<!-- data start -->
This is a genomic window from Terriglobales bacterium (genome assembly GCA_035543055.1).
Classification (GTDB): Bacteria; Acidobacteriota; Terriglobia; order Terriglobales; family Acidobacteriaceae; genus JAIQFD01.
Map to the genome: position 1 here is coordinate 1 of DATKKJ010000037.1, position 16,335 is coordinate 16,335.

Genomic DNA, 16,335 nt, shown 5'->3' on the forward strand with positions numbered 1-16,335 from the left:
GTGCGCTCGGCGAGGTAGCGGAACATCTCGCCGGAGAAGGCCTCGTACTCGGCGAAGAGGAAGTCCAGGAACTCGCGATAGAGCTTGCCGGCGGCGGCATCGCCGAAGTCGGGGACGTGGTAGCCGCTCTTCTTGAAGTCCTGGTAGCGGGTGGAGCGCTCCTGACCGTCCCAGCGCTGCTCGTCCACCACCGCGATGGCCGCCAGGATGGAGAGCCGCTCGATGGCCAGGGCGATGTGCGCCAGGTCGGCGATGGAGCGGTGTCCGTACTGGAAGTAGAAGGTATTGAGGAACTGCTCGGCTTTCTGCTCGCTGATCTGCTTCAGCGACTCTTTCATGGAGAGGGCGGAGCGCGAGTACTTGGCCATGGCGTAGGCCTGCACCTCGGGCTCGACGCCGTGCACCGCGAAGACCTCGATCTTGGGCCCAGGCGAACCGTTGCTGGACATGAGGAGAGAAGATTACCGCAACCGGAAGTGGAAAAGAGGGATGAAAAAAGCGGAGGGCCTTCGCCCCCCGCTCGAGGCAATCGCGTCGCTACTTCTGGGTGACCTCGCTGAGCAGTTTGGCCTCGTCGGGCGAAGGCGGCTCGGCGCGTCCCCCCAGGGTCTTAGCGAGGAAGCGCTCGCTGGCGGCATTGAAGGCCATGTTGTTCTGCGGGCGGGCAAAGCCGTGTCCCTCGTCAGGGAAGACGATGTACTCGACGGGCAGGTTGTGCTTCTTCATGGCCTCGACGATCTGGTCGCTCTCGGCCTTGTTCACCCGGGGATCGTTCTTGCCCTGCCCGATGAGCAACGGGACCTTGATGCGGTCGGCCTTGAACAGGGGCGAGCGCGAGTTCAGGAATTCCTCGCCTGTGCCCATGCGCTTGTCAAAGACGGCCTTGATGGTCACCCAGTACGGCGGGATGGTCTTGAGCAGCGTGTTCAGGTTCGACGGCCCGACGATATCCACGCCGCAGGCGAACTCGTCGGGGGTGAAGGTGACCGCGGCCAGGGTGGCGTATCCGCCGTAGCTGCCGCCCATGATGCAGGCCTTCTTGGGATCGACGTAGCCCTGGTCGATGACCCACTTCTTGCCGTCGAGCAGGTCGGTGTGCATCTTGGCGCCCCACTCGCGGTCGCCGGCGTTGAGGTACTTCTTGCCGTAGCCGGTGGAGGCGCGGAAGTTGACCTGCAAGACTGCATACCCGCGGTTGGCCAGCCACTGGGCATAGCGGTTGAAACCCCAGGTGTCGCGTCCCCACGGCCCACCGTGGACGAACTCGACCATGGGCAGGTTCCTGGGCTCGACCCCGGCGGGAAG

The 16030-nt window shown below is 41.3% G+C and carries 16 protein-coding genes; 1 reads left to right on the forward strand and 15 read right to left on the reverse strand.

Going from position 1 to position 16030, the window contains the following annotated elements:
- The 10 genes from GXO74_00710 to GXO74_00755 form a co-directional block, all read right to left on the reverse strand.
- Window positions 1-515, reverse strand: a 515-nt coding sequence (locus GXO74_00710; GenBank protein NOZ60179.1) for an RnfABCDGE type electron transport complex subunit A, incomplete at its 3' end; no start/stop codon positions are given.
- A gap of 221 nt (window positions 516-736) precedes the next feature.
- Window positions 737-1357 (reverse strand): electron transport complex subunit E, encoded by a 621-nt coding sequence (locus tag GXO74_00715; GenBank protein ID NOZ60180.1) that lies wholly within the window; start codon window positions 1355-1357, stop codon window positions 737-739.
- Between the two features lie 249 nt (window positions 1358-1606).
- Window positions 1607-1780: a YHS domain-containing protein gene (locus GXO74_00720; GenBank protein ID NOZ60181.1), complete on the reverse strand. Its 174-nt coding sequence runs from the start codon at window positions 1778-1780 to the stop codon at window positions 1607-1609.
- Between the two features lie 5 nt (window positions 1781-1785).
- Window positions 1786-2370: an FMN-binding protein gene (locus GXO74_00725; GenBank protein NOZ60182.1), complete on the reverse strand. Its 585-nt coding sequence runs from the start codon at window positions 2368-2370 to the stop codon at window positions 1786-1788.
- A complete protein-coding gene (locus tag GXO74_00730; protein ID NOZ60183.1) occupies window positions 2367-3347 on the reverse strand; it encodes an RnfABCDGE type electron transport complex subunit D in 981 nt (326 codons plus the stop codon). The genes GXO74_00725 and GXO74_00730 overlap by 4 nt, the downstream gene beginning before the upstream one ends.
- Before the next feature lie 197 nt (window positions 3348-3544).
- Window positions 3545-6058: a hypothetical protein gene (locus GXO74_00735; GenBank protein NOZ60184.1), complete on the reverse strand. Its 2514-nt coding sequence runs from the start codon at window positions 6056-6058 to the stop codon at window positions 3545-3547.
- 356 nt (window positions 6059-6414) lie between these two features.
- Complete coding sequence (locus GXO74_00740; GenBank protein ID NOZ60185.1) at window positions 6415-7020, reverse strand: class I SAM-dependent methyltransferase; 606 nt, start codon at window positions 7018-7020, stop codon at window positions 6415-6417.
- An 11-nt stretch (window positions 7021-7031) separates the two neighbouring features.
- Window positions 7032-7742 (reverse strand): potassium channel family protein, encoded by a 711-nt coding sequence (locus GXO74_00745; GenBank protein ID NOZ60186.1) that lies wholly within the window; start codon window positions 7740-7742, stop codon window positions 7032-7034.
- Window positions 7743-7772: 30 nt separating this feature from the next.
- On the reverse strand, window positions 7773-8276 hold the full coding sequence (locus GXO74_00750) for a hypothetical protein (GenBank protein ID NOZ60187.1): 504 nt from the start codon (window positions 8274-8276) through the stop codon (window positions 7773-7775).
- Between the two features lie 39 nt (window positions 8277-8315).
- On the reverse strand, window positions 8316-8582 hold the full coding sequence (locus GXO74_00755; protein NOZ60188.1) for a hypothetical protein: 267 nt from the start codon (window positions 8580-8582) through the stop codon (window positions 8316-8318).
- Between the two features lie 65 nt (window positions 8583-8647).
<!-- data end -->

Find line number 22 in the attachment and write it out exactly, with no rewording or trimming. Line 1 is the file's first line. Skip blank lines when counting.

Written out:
- Window positions 7032-7742 (reverse strand): potassium channel family protein, encoded by a 711-nt coding sequence (locus GXO74_00745; GenBank protein ID NOZ60186.1) that lies wholly within the window; start codon window positions 7740-7742, stop codon window positions 7032-7034.